DISTRIBUTION The powder post beetle is a common pest in Europe and the Unites States.
DESCRIPTION This small 1/6 to ? inch - 4 to 6 mm cylindrical beetle is reddish brown and has punctures on the dorsum in longitudial rows. The last three segments of the antennae are longer than the others. The lavra is creamy - white with dark brown mandibles. It has also got a double row of spines on the dorsum.
HABITS Adult beetles emerge in the spring, mate and begin laying eggs immediately. The adult female will chew a small amount of the wood to determine its starch and moisture content and does not lay eggs in wood that has a starch content less than 3 percent. The female places her eggs within pores in the springwood portion of the wood. Eggs are deposited in emergence holes and in crevices in wood. Most species lay about 50 eggs.
POTENTIAL HAZARDS Infestations of beetles can be recognized by the small round holes which appear in hardwood floors, furniture, molding and fixtures as well as by the presence of fine dust (frass). The frass may fall from the emergence holes and accumulate in small piles.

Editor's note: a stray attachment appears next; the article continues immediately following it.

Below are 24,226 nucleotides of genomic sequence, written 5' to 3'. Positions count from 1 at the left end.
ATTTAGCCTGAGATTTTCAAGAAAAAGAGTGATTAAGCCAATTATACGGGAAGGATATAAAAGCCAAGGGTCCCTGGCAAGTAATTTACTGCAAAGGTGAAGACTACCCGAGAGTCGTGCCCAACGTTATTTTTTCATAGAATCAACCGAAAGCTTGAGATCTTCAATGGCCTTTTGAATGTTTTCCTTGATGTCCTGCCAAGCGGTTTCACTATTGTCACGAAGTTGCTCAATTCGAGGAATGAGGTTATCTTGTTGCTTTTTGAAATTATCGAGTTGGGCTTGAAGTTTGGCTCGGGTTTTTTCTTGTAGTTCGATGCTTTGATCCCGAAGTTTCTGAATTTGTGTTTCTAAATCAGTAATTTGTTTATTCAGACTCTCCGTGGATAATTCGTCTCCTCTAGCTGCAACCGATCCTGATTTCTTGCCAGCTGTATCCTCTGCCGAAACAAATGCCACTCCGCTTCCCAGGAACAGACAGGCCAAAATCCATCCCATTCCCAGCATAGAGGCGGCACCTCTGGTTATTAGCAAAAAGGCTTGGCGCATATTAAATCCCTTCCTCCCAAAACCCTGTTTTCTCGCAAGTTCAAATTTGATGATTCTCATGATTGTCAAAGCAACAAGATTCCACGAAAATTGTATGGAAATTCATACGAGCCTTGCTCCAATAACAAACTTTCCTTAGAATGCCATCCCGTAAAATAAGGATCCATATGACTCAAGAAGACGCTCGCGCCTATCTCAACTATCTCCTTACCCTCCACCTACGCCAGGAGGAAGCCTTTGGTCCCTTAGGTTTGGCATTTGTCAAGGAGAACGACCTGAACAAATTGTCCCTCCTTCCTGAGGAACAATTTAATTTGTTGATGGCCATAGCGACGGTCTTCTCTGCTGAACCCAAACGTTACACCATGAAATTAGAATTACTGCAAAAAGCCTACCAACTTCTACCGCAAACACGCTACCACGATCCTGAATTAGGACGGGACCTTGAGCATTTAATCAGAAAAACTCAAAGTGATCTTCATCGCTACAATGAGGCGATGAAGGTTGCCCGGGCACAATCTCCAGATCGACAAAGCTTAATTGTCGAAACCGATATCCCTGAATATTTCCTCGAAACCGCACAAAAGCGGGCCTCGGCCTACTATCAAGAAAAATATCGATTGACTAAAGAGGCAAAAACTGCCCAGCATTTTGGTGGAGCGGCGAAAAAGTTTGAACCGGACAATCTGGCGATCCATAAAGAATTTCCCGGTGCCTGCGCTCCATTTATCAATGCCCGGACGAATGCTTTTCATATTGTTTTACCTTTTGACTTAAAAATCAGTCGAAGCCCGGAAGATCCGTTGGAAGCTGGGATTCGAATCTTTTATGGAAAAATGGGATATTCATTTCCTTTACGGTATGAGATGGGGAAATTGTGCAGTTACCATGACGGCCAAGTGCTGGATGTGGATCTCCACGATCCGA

• Annual inspection of all wood two or more years old.
  • Prevent accumulation of useless pieces of sapwood.
  • Inspect all newly arrived stock to prevent the introduction of infesting beetles.
  • CONTROL Non chemical controls such as electricity or high and low temperature have a limited research base and their effectiveness has not been completely tested.
    Fumigation usually provides immediate control of all life stages within the wood. However this method provides no residual insecticide for long term protection against reinfestation.
    The application of a liquid insecticide to the surface of infested wood may not provide immediate control of feeding larvae. However, the residual qualities of a liquid insecticide application provide control by killing larvae and adults emerging through tread surfaces. The residual activity of a liquid insecticide can also provide protection against reinfestation.